Mobile website design and implementation is no longer just important; it is critical to being competitive.
As recently as 2010, the many wedding and hospitality industry sites I maintained and/or monitored were being accessed by mobile-friendly devices to the tune of 5-10% of their audience. For the purpose of this post, lets define mobile-friendly as smart phones and tablets. iPads fall at the outer edge of tablets, having a screen size of 1024 x 768 pixels; a common screen size for laptops.
Today, the 5 to 10% access range has been usurped by 35-40% with continued rapid growth.
Urgency of mobile-friendly compatibility
Simply put, if one-third of your audience is using smaller format access, and your website does not accommodate that screen size, you are rejecting a huge slice of the audience-pie. Mobile-friendly web formats vary, and will evolve rapidly. Don’t wait for the perfect format; the options will keep changing.
An easy way to tell if your site is antiquated is to look at its statistics. A look at Google Analytics, for example, will demonstrate how many different screen resolutions, variations of operating systems and devices are being used to view your site. Don’t be shocked if you find that 40-50 (or more) mobile formats are in play.
The older the website, the greater the obsolescence.
Site design software, even CMS software, such as WordPress, does not necessarily give universal compatibility with mobile devices. Just because your site looks pretty good on your smart phone, doesn’t mean it works well, generally. Test, test, test….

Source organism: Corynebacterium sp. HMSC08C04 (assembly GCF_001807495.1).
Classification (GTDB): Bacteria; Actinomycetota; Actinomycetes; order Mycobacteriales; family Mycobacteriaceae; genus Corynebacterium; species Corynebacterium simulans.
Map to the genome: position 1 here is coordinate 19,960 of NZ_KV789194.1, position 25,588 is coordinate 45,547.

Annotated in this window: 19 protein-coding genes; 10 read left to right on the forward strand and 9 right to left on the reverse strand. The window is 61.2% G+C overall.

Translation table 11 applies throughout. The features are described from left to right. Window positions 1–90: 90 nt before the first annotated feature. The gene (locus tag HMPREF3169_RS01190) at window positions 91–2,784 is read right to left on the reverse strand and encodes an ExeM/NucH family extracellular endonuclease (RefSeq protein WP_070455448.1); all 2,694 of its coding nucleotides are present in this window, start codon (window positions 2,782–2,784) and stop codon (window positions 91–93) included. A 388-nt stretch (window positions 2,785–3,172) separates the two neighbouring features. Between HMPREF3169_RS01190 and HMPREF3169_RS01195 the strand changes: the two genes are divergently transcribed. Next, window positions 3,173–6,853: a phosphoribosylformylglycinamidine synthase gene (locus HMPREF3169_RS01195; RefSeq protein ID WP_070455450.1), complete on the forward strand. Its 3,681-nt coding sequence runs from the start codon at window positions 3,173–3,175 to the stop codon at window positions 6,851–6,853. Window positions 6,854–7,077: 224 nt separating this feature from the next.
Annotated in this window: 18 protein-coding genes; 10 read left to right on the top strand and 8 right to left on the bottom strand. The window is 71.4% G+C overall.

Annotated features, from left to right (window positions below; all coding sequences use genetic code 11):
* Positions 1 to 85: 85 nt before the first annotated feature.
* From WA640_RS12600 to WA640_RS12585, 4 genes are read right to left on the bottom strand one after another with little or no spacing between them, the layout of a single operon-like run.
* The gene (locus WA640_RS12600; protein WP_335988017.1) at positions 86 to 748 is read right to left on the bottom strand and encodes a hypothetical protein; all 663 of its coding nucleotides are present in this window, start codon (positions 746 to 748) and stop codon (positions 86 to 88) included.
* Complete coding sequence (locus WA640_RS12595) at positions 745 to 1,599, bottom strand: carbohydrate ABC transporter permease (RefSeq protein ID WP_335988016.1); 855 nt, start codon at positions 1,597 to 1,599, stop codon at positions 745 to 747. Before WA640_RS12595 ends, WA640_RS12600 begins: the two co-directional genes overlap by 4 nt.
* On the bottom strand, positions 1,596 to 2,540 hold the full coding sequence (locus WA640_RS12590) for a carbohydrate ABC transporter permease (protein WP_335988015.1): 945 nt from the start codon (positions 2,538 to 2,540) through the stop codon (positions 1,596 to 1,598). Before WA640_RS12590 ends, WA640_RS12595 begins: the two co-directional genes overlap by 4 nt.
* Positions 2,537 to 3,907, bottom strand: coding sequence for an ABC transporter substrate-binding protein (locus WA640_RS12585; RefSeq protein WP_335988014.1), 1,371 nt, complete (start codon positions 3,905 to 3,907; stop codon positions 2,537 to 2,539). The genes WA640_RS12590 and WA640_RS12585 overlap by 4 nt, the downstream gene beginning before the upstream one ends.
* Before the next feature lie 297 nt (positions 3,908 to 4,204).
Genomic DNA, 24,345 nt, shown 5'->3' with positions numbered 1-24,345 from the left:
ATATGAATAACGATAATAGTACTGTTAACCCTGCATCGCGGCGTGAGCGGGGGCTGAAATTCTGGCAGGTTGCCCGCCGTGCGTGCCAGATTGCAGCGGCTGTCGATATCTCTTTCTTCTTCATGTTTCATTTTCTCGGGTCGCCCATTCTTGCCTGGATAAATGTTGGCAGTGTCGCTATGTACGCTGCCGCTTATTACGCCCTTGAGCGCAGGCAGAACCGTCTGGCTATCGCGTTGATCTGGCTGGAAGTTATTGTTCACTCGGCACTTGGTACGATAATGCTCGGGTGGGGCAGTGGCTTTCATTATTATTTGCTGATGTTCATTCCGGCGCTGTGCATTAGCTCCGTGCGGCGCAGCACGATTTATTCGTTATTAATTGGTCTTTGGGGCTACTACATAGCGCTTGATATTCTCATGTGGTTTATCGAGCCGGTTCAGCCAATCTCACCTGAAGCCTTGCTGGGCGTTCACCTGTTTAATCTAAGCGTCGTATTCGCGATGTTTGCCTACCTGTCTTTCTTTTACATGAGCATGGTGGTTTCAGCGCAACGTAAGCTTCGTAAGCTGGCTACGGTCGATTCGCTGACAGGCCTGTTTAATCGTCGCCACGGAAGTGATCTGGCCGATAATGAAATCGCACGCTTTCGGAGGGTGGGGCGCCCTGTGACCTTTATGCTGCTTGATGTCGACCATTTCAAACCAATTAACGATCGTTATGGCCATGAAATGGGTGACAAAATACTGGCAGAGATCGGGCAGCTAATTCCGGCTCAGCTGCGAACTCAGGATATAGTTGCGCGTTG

Mobile Specific vs. Responsive
One option to improve compatibility is to add a mobile-specific theme to your website. It will work ‘in parallel’ with your main website. It is designed to recognize the browser and device a user has chosen to automatically select either the mobile-specific design or desktop design, as appropriate.
A responsive theme is an adjustable design format adjusts ‘on the fly’ for screen resolution. One of the cool features of a responsive format is seeing the screen content adjust, in real time. Starting out with a full laptop or desktop screen, just shrink the browser, slowly, and watch what happens. The content will reformat, all the way down to a single column, a navigation bar will convert to a drop down menu (again meant for a single, smartphone column), and so on.
Is Responsive the ideal choice?
Yes, BUT! If you have massive content, it may overload a small format tablet or smart phone. You will want to see if a specific responsive theme allows thinning of content or if you are better off with a mobile-specific format.
Smart Phone Friendly is the #1 Priority
As I observe new site designs or major renovation, it is now my belief that one should design from small to large. In other words, make small formats the top priority, and the larger formats will be easy to make compatible. Downsizing to comply with smaller formats is far more difficult.